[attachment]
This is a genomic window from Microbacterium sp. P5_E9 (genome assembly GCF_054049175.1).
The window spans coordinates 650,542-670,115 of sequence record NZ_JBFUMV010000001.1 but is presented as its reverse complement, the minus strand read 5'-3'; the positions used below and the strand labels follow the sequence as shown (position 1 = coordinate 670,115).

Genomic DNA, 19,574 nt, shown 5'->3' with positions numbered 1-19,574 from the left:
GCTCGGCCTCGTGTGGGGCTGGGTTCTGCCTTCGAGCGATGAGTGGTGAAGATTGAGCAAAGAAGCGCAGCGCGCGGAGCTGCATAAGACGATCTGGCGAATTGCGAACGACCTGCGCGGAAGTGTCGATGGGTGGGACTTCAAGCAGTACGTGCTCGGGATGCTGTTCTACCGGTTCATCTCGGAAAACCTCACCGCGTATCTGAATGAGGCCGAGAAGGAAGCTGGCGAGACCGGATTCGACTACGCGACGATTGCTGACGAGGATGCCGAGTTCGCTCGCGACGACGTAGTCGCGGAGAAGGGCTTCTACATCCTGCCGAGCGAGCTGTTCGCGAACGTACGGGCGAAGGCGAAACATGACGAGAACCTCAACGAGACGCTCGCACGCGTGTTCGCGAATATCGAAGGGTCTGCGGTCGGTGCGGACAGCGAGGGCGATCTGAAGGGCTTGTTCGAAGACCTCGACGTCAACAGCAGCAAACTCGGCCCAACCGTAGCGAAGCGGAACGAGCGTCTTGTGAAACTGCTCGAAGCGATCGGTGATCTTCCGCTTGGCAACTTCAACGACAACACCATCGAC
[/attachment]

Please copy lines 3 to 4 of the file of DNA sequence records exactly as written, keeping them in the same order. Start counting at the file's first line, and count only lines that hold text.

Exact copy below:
Genomic DNA, 19,574 nt, shown 5'->3' with positions numbered 1-19,574 from the left:
GCTCGGCCTCGTGTGGGGCTGGGTTCTGCCTTCGAGCGATGAGTGGTGAAGATTGAGCAAAGAAGCGCAGCGCGCGGAGCTGCATAAGACGATCTGGCGAATTGCGAACGACCTGCGCGGAAGTGTCGATGGGTGGGACTTCAAGCAGTACGTGCTCGGGATGCTGTTCTACCGGTTCATCTCGGAAAACCTCACCGCGTATCTGAATGAGGCCGAGAAGGAAGCTGGCGAGACCGGATTCGACTACGCGACGATTGCTGACGAGGATGCCGAGTTCGCTCGCGACGACGTAGTCGCGGAGAAGGGCTTCTACATCCTGCCGAGCGAGCTGTTCGCGAACGTACGGGCGAAGGCGAAACATGACGAGAACCTCAACGAGACGCTCGCACGCGTGTTCGCGAATATCGAAGGGTCTGCGGTCGGTGCGGACAGCGAGGGCGATCTGAAGGGCTTGTTCGAAGACCTCGACGTCAACAGCAGCAAACTCGGCCCAACCGTAGCGAAGCGGAACGAGCGTCTTGTGAAACTGCTCGAAGCGATCGGTGATCTTCCGCTTGGCAACTTCAACGACAACACCATCGAC